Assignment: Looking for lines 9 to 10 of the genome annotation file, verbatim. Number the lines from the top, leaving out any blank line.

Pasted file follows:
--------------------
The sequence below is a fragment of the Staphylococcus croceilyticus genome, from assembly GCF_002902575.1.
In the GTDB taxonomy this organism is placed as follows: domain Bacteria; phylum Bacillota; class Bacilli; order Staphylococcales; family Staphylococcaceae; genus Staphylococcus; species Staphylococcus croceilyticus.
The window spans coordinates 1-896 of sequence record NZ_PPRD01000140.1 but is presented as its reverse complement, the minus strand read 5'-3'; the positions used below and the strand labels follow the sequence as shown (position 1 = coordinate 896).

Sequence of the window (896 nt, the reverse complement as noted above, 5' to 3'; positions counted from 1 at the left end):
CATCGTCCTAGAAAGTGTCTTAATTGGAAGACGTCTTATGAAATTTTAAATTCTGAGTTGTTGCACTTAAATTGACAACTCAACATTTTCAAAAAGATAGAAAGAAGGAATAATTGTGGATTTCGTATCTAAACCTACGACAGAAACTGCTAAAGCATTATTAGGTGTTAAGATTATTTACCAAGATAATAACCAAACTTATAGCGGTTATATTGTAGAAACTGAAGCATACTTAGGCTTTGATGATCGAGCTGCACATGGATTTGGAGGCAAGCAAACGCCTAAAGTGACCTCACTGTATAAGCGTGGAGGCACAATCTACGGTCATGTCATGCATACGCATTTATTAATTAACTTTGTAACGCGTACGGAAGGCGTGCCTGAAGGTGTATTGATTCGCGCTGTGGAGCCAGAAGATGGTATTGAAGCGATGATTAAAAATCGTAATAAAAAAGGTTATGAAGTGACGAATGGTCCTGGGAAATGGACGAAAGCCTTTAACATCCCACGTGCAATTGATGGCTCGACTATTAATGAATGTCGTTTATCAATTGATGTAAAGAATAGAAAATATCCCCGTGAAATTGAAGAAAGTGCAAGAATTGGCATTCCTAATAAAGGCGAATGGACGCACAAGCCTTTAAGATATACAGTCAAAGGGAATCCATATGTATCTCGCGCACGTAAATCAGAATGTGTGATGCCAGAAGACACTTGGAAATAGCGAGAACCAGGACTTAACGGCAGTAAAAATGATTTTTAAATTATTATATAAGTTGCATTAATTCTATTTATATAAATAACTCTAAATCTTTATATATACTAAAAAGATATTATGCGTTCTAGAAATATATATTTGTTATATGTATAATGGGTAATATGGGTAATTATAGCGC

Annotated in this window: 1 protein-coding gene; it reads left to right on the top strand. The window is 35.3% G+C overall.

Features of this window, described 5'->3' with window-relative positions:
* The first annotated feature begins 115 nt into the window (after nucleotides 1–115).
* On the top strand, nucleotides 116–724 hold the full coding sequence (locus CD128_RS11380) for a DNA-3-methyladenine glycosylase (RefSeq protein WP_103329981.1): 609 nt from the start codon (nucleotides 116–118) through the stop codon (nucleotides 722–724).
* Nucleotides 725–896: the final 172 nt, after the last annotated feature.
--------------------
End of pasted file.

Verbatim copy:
* On the top strand, nucleotides 116–724 hold the full coding sequence (locus CD128_RS11380) for a DNA-3-methyladenine glycosylase (RefSeq protein WP_103329981.1): 609 nt from the start codon (nucleotides 116–118) through the stop codon (nucleotides 722–724).
* Nucleotides 725–896: the final 172 nt, after the last annotated feature.